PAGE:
Post-Surgical Medications Are Major Cause Of New Chronic Opioid Use

MedicalResearch.com Interview with:

Chad M. Brummett, M.D. Associate Professor Director, Clinical Anesthesia Research Director, Pain Research Department of Anesthesiology Division of Pain Medicine University of Michigan Medical School Ann Arbor, MI  48109

Dr. Brummett

Chad M. Brummett, M.D.
Associate Professor
Director, Clinical Anesthesia Research
Director, Pain Research
Department of Anesthesiology
Division of Pain Medicine
University of Michigan Medical School
Ann Arbor, MI  48109 

MedicalResearch.com: What is the background for this study? What are the main findings?

Response: The opioid epidemic has received tremendous attention in recent years, but most of the focus has been on chronic pain, opioid abuse and overdose. Far less attention has been paid to the importance of acute care prescribing (e.g. surgical pain) in patients that are not chronic opioid users.

We found that 5-6% of patients not using opioids prior to surgery continued to fill prescriptions for opioids long after what would be considered normal surgical recovery. Moreover, the rates of new chronic use did not differ between patients having major and minor surgeries, suggesting that patients continue to use these pain medications for something other than simply pain from surgery. Building on other work by our group, and the few additional studies done on the topic to date, these data suggest that pain medications written for surgery are a major cause of new chronic opioid use for millions of Americans each year.

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Statins Users May Have Higher Likelihood of Back Disorders

MedicalResearch.com Interview with:

Una Makris MD, MSc Clinical Investigator at the VA North Texas Health System Assistant Professor at UT Southwestern Medical Center Departments on Internal Medicine and Clinical Sciences

Dr. Makris

Una Makris MD, MSc
Clinical Investigator at the VA North Texas Health System
VA North Texas Health Care System
Assistant Professor at UT Southwestern Medical Center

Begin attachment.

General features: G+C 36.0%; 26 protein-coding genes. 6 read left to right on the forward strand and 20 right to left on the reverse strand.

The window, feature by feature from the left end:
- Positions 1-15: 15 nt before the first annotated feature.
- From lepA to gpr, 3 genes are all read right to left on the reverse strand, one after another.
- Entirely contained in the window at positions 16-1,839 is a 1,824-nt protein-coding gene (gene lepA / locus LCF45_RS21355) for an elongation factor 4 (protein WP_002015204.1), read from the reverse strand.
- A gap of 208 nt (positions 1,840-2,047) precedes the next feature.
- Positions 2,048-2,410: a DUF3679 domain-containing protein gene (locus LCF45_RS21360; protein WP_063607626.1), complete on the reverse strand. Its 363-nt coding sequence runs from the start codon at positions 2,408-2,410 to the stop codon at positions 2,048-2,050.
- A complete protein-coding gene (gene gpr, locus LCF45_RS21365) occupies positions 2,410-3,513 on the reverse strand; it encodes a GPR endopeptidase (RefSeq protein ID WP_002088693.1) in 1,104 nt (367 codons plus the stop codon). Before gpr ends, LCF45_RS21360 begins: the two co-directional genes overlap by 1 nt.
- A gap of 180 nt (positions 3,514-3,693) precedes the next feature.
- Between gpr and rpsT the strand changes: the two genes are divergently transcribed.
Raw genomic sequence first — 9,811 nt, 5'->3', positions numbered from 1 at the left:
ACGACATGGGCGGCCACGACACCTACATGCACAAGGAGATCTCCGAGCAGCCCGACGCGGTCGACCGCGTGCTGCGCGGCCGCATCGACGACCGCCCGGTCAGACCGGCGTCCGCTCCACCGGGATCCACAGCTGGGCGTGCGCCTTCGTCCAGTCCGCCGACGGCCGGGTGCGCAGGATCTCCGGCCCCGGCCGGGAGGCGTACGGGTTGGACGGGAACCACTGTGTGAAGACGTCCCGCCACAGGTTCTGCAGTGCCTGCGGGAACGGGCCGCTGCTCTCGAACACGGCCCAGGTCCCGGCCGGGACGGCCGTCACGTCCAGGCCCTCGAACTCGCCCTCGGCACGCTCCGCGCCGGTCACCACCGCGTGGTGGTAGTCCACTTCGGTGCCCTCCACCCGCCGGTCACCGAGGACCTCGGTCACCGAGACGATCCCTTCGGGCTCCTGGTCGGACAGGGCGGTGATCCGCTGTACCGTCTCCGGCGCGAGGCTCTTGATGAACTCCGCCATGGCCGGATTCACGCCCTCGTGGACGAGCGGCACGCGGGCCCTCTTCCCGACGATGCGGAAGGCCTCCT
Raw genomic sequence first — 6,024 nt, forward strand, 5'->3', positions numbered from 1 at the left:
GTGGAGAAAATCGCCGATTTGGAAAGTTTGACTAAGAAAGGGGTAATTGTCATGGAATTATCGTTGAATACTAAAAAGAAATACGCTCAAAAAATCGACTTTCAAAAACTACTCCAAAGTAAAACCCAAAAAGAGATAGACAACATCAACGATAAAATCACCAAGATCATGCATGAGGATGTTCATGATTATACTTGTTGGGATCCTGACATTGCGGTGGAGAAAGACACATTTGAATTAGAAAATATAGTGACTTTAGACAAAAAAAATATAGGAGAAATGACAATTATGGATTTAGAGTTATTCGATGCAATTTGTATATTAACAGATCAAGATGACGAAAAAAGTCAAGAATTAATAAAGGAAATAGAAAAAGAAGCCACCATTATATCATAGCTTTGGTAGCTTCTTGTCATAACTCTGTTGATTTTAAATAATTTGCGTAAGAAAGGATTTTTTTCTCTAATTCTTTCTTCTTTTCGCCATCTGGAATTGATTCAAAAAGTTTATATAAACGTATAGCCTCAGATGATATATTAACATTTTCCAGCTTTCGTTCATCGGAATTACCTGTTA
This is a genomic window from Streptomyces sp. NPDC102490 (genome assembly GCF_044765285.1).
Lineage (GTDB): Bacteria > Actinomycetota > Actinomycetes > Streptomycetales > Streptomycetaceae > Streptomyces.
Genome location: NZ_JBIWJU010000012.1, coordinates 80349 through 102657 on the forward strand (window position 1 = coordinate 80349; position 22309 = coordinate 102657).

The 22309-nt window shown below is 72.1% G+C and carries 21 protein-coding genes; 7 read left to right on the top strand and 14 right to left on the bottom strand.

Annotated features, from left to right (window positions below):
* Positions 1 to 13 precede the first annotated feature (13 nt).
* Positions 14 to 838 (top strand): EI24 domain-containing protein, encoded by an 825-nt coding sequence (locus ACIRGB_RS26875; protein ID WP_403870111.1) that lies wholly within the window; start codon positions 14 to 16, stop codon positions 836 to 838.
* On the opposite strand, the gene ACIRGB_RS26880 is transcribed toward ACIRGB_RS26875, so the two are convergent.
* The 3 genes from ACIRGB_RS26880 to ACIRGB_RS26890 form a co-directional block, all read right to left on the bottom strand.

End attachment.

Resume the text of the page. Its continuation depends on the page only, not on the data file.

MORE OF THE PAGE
Departments on Internal Medicine and Clinical Sciences
Dr. Makris is a Rheumatologist, clinically, and spends the majority of time focused on clinical research investigating how to improve outcomes for adults with back pain.

MedicalResearch.com: What is the background for this study?

Response: Back pain is the most common type of musculoskeletal (MSK) pain. We know that expenditures for back pain exceed $100 billion each year (and this was in 2005). Back pain results in tremendous disability (including reduced mobility) and impaired quality of life (not exclusive to physical consequences, but also including important psychosocial repercussions). We also know that statins are prescribed very often, and frequently in younger populations who are active. Some reports suggest that statins may have a protective effect on  musculoskeletal conditions such as back pain.

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Modest Effect of Spinal Manipulation For Back Pain

MedicalResearch.com Interview with:

Paul Shekelle, MD PhD MPH Chief of General internal Medicine VA Greater Los Angeles Healthcare System

Dr. Shekelle

Paul Shekelle, MD PhD MPH
Chief of General internal Medicine
VA Greater Los Angeles Healthcare System

MedicalResearch.com: What is the background for this study? What are the main findings?

Response: Back pain is one of the commonest symptoms for adult patients to seek health care. For a number of years now, VA has had chiropractic care integrated into the ambulatory care available at many large VA medical centers. Most patients referred from VA primary care to chiropractic clinic have chronic back pain. VA was interested in an evidence synthesis of the use of spinal manipulative therapy in acute low back pain. Spinal manipulative therapy is a manual technique delivered by almost all chiropractors, but also delivered by some physical therapists, osteopathic physicians, and some medical doctors.

The main findings are that spinal manipulative therapy is associated with, on average, a modest beneficial effect on pain and function. However, there are large difference sin outcome across studies, and this suggests that some patients may respond much better, and other may respond not at all.

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The Opioid Epidemic and Orthopaedic Pain Management

MedicalResearch.com Interview with:

Dr. Hammoud

Dr. Sommer Hammoud

Dr. Sommer Hammoud MD
ABOS Board Certified Assistant Professor of Orthopedic Surgery
Thomas Jefferson University 

MedicalResearch.com: What is the background for this study? What are the main findings?